Machine learning is when a computer or machine learns from itself instead of relying solely on human programming. Don’t worry. There’s no need to call up Emilio Estevez to stop the machines from taking over (classic ’80s reference).

While not a pure form of artificial intelligence (AI), this is a significant point in SEO and digital marketing because it marks a real change in how search engine results are delivered.

How does RankBrain work?

OK, that’s what RankBrain is. However, for people trying to engage a target audience, it might be more important to understand what RankBrain really does.

“RankBrain uses artificial intelligence to embed vast amounts of written language into mathematical entities – called vectors – that the computer can understand. If RankBrain sees a word or phrase it isn’t familiar with, the machine can make a guess as to what words or phrases might have a similar meaning and filter the result accordingly, making it more effective at handling never-before-seen search queries”.

– Greg Corrado, Google Senior Research Scientist

Has Google has turned over search engine results (and your organization’s SEO destiny) to machine learning?

Not exactly. Google is only using it in a limited way at this point.

  • RankBrain is used as just part of their results algorithm, which Google says has more than 200 ranking factors.
  • RankBrain is being used for a certain subset of search queries.

However, Google is excited at the results so far and anticipates machine learning to be an increasingly important part of their overall business.

How is RankBrain used?

RankBrain is implemented to address unique search queries Google has never seen before.

While that might not sound like much, you might be surprised. Brand new searches are up to 15 percent of search queries in a given day. For those of you keeping score at home, that equates to 450 million searches in a day.

Based on how RankBrain works and how it is being implemented to more intelligently and efficiently handle new search queries, one can speculate that Google is using RankBrain to improve understanding of the context and intent of new searches, and categorize them. It may improve the quality of search results by putting new searches through RankBrain to make its determinations and then work in conjunction with already existing aspects of the algorithm.

Over time, as RankBrain continues to improve, it will potentially build on its learning abilities and increase its ability to handle new queries in a meaningful way.

How does RankBrain affect SEO?

That depends. If you are the kind that doesn’t think creating content for your audience matters and try to get by on technical aspects of SEO or driving a ton of links to a limited set of mediocre content, then you should be concerned. Then again, you should have been concerned long before RankBrain. But, that’s another topic.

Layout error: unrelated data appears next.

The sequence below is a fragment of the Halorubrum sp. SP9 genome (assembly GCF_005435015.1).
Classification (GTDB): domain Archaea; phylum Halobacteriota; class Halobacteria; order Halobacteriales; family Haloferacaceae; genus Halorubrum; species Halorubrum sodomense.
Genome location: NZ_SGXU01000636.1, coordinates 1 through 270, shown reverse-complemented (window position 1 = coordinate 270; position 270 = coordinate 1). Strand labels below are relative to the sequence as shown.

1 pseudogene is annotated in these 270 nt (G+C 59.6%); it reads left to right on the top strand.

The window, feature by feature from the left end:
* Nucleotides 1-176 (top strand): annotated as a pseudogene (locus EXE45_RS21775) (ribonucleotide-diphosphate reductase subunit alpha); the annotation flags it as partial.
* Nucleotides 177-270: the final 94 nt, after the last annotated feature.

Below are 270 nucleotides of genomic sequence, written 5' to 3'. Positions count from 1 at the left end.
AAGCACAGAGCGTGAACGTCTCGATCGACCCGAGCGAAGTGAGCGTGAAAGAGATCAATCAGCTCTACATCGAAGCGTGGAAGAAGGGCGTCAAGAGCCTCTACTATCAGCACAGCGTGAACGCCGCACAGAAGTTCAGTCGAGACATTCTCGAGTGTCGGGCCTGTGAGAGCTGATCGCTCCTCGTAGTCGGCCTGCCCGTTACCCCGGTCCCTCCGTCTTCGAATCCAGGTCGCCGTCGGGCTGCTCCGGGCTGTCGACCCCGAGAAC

If you are the kind who has truly invested in providing high quality content to your audience in a strategic way, then RankBrain may potentially affect your SEO in a beneficial way.

The simple fact that Google created RankBrain should tell you some things:

  1. Good content is important.
  2. New, fresh content is important.
  3. Relevant content to your audience is important.
  4. The intent of your content is important.
  5. Understanding content is a huge priority for Google.
  6. Google is constantly working on building a better set of brains to understand content for serving search results.

What does this all mean?

Smart content strategy is really important for SEO!

Can you make RankBrain work for you?

Look at the bigger picture. Google is not going to stop its effort to create a better set of brains to understand websites and the content on its pages. They will not stop at trying to learn and detect tactics people use to game the system and take shortcuts to “trick” Google into ranking content. Google’s goal will continue to be ranking valuable, credible, relevant and authoritative websites and content.

If you can understand and embrace these things, you can make RankBrain work for you.

The big digital marketing and SEO lesson …

Here’s the simple, yet incredibly important, marketing lesson that RankBrain offers:

Provide great value to people who are most likely to be interested in buying your products or services.

Underlying all of the intricacies of digital marketing and SEO are fundamental principles of human nature and marketing.

If you invest and make a real commitment to providing authentic, high-quality content for your website’s audience and combine it with an intelligent SEO approach that puts users first, you will increase your chances of reaping a ton of benefits.